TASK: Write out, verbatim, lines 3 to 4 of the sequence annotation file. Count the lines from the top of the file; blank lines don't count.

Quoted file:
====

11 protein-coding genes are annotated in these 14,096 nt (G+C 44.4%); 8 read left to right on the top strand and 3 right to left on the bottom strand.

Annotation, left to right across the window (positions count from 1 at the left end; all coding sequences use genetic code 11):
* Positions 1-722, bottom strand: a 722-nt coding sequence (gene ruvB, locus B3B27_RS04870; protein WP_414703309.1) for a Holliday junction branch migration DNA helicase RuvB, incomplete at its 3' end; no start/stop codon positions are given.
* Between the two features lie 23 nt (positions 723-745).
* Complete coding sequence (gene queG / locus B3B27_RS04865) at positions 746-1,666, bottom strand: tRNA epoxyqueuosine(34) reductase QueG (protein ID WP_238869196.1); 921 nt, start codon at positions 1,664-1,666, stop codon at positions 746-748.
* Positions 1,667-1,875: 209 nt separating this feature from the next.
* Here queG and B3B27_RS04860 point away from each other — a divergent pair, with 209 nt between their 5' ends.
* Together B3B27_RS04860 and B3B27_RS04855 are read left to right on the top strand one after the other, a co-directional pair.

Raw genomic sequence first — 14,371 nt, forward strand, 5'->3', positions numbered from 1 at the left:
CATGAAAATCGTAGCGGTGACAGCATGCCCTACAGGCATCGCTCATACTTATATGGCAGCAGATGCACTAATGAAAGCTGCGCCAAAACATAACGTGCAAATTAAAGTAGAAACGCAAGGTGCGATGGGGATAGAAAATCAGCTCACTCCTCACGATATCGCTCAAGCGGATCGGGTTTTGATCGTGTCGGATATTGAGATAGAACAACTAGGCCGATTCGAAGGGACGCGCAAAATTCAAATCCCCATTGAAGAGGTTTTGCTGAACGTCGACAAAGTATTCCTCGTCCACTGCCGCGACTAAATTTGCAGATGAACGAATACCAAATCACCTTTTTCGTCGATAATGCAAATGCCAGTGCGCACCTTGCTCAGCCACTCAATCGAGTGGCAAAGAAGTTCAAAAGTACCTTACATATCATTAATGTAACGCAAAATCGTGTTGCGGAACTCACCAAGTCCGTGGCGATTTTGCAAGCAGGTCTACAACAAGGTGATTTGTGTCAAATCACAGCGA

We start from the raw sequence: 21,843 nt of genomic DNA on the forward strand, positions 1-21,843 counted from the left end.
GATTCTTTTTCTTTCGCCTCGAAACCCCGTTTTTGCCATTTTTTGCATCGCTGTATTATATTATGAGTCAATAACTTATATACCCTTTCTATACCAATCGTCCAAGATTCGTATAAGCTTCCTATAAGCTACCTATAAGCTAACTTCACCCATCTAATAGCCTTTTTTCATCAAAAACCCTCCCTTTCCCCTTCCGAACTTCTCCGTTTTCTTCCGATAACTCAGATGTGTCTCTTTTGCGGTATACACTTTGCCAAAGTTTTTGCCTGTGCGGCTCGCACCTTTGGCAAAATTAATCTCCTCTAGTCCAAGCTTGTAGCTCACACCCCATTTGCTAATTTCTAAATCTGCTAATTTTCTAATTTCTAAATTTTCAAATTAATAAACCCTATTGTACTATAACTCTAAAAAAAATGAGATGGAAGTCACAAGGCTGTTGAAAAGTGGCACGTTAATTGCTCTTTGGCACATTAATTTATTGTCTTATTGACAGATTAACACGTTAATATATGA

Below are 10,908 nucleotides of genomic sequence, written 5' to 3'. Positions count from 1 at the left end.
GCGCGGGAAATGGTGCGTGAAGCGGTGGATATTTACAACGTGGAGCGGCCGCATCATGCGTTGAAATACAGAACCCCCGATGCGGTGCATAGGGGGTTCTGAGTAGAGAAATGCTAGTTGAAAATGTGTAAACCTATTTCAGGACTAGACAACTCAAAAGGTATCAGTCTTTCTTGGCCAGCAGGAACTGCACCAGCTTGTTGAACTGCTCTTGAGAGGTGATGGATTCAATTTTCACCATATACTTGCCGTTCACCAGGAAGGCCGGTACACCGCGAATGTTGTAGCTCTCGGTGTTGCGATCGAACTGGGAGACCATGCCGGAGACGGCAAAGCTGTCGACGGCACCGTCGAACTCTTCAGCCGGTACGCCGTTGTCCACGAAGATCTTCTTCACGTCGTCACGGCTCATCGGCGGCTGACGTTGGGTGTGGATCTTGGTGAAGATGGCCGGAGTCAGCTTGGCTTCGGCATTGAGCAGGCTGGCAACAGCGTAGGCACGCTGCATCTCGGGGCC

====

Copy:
* Positions 1-722, bottom strand: a 722-nt coding sequence (gene ruvB, locus B3B27_RS04870; protein WP_414703309.1) for a Holliday junction branch migration DNA helicase RuvB, incomplete at its 3' end; no start/stop codon positions are given.
* Between the two features lie 23 nt (positions 723-745).